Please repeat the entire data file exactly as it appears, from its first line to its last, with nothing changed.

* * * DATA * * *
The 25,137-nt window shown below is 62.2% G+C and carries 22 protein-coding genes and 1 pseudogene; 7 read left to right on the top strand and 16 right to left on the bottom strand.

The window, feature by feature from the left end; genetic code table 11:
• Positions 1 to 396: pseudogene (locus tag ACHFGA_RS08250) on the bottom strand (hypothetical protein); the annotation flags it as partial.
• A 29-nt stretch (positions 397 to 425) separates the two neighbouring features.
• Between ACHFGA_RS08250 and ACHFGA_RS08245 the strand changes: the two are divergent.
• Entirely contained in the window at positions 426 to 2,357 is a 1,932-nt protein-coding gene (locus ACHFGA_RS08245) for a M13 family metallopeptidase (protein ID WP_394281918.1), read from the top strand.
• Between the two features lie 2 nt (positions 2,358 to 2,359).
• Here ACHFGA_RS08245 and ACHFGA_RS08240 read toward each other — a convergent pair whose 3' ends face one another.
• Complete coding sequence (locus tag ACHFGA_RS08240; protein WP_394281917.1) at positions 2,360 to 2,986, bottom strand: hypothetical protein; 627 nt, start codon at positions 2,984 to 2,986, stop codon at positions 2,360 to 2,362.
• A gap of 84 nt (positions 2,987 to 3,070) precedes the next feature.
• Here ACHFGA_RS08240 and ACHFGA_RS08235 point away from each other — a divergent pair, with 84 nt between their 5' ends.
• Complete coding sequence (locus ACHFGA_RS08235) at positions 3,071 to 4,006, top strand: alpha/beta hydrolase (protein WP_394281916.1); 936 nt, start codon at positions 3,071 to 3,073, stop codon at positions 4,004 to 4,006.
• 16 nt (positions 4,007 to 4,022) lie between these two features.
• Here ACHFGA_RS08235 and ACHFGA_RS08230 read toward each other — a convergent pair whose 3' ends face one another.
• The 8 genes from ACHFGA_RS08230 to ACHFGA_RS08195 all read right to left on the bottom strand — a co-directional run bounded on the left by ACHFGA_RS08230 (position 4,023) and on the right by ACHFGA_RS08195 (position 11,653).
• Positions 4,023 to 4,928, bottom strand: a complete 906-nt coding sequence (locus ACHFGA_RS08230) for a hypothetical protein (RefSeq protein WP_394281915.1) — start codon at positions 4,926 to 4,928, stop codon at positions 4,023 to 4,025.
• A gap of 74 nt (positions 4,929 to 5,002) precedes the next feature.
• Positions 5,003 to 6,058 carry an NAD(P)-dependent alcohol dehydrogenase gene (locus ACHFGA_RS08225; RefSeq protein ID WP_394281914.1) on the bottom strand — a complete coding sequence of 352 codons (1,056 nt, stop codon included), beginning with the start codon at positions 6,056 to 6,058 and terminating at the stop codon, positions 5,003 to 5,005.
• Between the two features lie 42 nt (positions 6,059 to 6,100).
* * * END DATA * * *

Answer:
The 25,137-nt window shown below is 62.2% G+C and carries 22 protein-coding genes and 1 pseudogene; 7 read left to right on the top strand and 16 right to left on the bottom strand.

The window, feature by feature from the left end; genetic code table 11:
• Positions 1 to 396: pseudogene (locus tag ACHFGA_RS08250) on the bottom strand (hypothetical protein); the annotation flags it as partial.
• A 29-nt stretch (positions 397 to 425) separates the two neighbouring features.
• Between ACHFGA_RS08250 and ACHFGA_RS08245 the strand changes: the two are divergent.
• Entirely contained in the window at positions 426 to 2,357 is a 1,932-nt protein-coding gene (locus ACHFGA_RS08245) for a M13 family metallopeptidase (protein ID WP_394281918.1), read from the top strand.
• Between the two features lie 2 nt (positions 2,358 to 2,359).
• Here ACHFGA_RS08245 and ACHFGA_RS08240 read toward each other — a convergent pair whose 3' ends face one another.
• Complete coding sequence (locus tag ACHFGA_RS08240; protein WP_394281917.1) at positions 2,360 to 2,986, bottom strand: hypothetical protein; 627 nt, start codon at positions 2,984 to 2,986, stop codon at positions 2,360 to 2,362.
• A gap of 84 nt (positions 2,987 to 3,070) precedes the next feature.
• Here ACHFGA_RS08240 and ACHFGA_RS08235 point away from each other — a divergent pair, with 84 nt between their 5' ends.
• Complete coding sequence (locus ACHFGA_RS08235) at positions 3,071 to 4,006, top strand: alpha/beta hydrolase (protein WP_394281916.1); 936 nt, start codon at positions 3,071 to 3,073, stop codon at positions 4,004 to 4,006.
• 16 nt (positions 4,007 to 4,022) lie between these two features.
• Here ACHFGA_RS08235 and ACHFGA_RS08230 read toward each other — a convergent pair whose 3' ends face one another.
• The 8 genes from ACHFGA_RS08230 to ACHFGA_RS08195 all read right to left on the bottom strand — a co-directional run bounded on the left by ACHFGA_RS08230 (position 4,023) and on the right by ACHFGA_RS08195 (position 11,653).
• Positions 4,023 to 4,928, bottom strand: a complete 906-nt coding sequence (locus ACHFGA_RS08230) for a hypothetical protein (RefSeq protein WP_394281915.1) — start codon at positions 4,926 to 4,928, stop codon at positions 4,023 to 4,025.
• A gap of 74 nt (positions 4,929 to 5,002) precedes the next feature.
• Positions 5,003 to 6,058 carry an NAD(P)-dependent alcohol dehydrogenase gene (locus ACHFGA_RS08225; RefSeq protein ID WP_394281914.1) on the bottom strand — a complete coding sequence of 352 codons (1,056 nt, stop codon included), beginning with the start codon at positions 6,056 to 6,058 and terminating at the stop codon, positions 5,003 to 5,005.
• Between the two features lie 42 nt (positions 6,059 to 6,100).